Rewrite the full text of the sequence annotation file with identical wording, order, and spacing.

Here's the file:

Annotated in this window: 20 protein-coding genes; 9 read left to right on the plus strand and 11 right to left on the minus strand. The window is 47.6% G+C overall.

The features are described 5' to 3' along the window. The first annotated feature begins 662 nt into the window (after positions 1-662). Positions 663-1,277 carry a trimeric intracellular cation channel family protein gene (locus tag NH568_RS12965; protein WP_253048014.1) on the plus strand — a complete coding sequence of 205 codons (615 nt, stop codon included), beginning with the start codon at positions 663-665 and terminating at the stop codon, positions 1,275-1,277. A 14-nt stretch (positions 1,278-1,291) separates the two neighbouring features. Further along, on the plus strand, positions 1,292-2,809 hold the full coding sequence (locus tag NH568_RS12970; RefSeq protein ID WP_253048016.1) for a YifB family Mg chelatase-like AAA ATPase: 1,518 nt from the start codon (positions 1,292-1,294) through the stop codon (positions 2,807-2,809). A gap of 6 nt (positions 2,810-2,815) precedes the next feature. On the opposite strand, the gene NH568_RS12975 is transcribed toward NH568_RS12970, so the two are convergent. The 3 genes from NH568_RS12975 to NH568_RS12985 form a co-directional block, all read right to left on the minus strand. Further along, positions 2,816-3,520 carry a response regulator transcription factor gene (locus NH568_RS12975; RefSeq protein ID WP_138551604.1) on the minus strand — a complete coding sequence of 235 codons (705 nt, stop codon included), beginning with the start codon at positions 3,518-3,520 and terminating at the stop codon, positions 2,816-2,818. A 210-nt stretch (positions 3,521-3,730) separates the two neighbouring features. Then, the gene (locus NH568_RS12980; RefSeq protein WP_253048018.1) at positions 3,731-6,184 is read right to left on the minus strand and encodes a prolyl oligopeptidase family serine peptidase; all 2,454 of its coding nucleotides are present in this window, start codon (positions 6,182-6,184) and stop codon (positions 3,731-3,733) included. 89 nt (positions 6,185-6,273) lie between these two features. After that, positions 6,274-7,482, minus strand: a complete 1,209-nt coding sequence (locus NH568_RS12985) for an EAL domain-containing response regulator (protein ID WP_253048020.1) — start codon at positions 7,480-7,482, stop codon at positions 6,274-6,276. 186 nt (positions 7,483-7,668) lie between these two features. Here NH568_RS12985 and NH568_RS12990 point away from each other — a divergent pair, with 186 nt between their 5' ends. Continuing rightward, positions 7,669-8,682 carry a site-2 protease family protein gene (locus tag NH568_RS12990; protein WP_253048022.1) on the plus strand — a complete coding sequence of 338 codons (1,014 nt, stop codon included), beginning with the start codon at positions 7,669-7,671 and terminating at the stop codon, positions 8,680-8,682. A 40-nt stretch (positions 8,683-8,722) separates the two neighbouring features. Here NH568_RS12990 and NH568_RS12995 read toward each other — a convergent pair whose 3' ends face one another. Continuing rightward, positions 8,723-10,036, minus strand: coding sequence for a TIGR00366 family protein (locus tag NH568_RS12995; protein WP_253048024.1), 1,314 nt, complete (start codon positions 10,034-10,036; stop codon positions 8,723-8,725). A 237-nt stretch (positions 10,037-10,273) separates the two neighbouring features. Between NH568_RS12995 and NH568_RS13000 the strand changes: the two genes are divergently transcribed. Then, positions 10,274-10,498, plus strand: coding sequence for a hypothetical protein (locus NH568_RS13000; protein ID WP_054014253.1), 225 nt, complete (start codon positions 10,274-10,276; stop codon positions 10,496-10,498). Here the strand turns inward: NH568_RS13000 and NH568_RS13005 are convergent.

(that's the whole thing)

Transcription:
Annotated in this window: 20 protein-coding genes; 9 read left to right on the plus strand and 11 right to left on the minus strand. The window is 47.6% G+C overall.

The features are described 5' to 3' along the window. The first annotated feature begins 662 nt into the window (after positions 1-662). Positions 663-1,277 carry a trimeric intracellular cation channel family protein gene (locus tag NH568_RS12965; protein WP_253048014.1) on the plus strand — a complete coding sequence of 205 codons (615 nt, stop codon included), beginning with the start codon at positions 663-665 and terminating at the stop codon, positions 1,275-1,277. A 14-nt stretch (positions 1,278-1,291) separates the two neighbouring features. Further along, on the plus strand, positions 1,292-2,809 hold the full coding sequence (locus tag NH568_RS12970; RefSeq protein ID WP_253048016.1) for a YifB family Mg chelatase-like AAA ATPase: 1,518 nt from the start codon (positions 1,292-1,294) through the stop codon (positions 2,807-2,809). A gap of 6 nt (positions 2,810-2,815) precedes the next feature. On the opposite strand, the gene NH568_RS12975 is transcribed toward NH568_RS12970, so the two are convergent. The 3 genes from NH568_RS12975 to NH568_RS12985 form a co-directional block, all read right to left on the minus strand. Further along, positions 2,816-3,520 carry a response regulator transcription factor gene (locus NH568_RS12975; RefSeq protein ID WP_138551604.1) on the minus strand — a complete coding sequence of 235 codons (705 nt, stop codon included), beginning with the start codon at positions 3,518-3,520 and terminating at the stop codon, positions 2,816-2,818. A 210-nt stretch (positions 3,521-3,730) separates the two neighbouring features. Then, the gene (locus NH568_RS12980; RefSeq protein WP_253048018.1) at positions 3,731-6,184 is read right to left on the minus strand and encodes a prolyl oligopeptidase family serine peptidase; all 2,454 of its coding nucleotides are present in this window, start codon (positions 6,182-6,184) and stop codon (positions 3,731-3,733) included. 89 nt (positions 6,185-6,273) lie between these two features. After that, positions 6,274-7,482, minus strand: a complete 1,209-nt coding sequence (locus NH568_RS12985) for an EAL domain-containing response regulator (protein ID WP_253048020.1) — start codon at positions 7,480-7,482, stop codon at positions 6,274-6,276. 186 nt (positions 7,483-7,668) lie between these two features. Here NH568_RS12985 and NH568_RS12990 point away from each other — a divergent pair, with 186 nt between their 5' ends. Continuing rightward, positions 7,669-8,682 carry a site-2 protease family protein gene (locus tag NH568_RS12990; protein WP_253048022.1) on the plus strand — a complete coding sequence of 338 codons (1,014 nt, stop codon included), beginning with the start codon at positions 7,669-7,671 and terminating at the stop codon, positions 8,680-8,682. A 40-nt stretch (positions 8,683-8,722) separates the two neighbouring features. Here NH568_RS12990 and NH568_RS12995 read toward each other — a convergent pair whose 3' ends face one another. Continuing rightward, positions 8,723-10,036, minus strand: coding sequence for a TIGR00366 family protein (locus tag NH568_RS12995; protein WP_253048024.1), 1,314 nt, complete (start codon positions 10,034-10,036; stop codon positions 8,723-8,725). A 237-nt stretch (positions 10,037-10,273) separates the two neighbouring features. Between NH568_RS12995 and NH568_RS13000 the strand changes: the two genes are divergently transcribed. Then, positions 10,274-10,498, plus strand: coding sequence for a hypothetical protein (locus NH568_RS13000; protein ID WP_054014253.1), 225 nt, complete (start codon positions 10,274-10,276; stop codon positions 10,496-10,498). Here the strand turns inward: NH568_RS13000 and NH568_RS13005 are convergent.